Genetic and Anatomical Regulation of Sleep in Drosophila: A Role for the Mushroom Bodies, Circadian Neurons, and the Gene, Clock, in Sleep Promotion

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After nearly 100 years of research, the function of sleep is unknown, prompting the desire to examine its regulation in a simpler model organism. In 2000, <em>Drosophila</em> was described as a novel model system to investigate sleep. These early studies defined features of normal sleep in <em>Drosophila</em>, and presented evidence that sleep was regulated genetically, since mutations in circadian genes affected the quantity and quality of fly sleep. However, it was unknown at the start of this thesis research whether sleep was a neuroanatomically regulated behavior, and actively promoted by the brain, as in mammals. To examine this possibility, we undertook an anatomical screen whereby various regions of the fly brain were examined for a sleep-regulatory function. The data presented here support a role for the <em>Drosophila</em> mushroom bodies (Chapter 2,3) and circadian circuitry (Chapter 3,4) as sleep regulatory regions important for sleep promotion, and a potential role for specific regions of the mushroom bodies and/or central complex in wake-promotion (Chapter 3). We also examined the role of the circadian gene <em>Clock</em> in sleep by assessing multiple mutant alleles, the contribution of genetic background to the phenotype, and the specificity of the <em>Clock</em> mutant sleep phenotype (Chapter 4). Importantly, we were able to rescue components of the <em>Clock</em> sleep phenotype by rescuing <em>Clock</em> function within mushroom body and circadian neurons (Chapter 4). These data provide the first evidence that sleep is neuroanatomically regulated in flies, as in mammals, and may be both actively promoted and inhibited. The data further suggest a genetic and anatomical link between circadian and sleep regulatory regions in the fly brain through <em>Clock</em>. Together, these data suggest that searching for genes expressed in the mushroom body, or <em>Clock</em> target genes might be a successful strategy to use in gene discovery, and to ultimately uncover the function of sleep.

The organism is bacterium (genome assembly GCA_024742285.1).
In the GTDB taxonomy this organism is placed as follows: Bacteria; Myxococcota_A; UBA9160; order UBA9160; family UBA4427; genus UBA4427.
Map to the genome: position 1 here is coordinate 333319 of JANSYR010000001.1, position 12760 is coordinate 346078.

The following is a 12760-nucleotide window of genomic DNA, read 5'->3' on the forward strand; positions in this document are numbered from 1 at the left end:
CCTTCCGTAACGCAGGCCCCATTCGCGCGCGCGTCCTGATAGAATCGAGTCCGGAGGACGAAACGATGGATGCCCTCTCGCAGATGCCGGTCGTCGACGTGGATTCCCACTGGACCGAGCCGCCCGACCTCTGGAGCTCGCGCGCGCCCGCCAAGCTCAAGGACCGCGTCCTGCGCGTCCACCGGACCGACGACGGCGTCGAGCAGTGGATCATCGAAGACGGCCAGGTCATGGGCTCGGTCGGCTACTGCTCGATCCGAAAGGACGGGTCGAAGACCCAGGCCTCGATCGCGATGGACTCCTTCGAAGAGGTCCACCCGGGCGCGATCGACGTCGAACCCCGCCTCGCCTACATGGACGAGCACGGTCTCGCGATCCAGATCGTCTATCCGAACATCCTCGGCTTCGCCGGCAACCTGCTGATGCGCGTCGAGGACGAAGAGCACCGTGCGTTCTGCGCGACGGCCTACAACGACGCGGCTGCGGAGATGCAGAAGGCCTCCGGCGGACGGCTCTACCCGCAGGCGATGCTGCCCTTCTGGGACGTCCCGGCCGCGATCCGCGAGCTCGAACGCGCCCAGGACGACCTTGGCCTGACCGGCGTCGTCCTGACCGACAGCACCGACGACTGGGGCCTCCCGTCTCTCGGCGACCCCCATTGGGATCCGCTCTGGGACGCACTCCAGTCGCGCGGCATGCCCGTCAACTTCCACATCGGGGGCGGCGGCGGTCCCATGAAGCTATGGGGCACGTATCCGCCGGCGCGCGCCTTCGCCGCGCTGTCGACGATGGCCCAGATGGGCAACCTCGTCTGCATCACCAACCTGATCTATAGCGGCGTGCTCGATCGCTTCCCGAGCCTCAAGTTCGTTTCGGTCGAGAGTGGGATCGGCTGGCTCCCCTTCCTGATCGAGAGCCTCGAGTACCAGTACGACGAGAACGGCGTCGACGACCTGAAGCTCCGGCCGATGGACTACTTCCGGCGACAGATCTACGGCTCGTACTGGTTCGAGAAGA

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  • 08/16/2018
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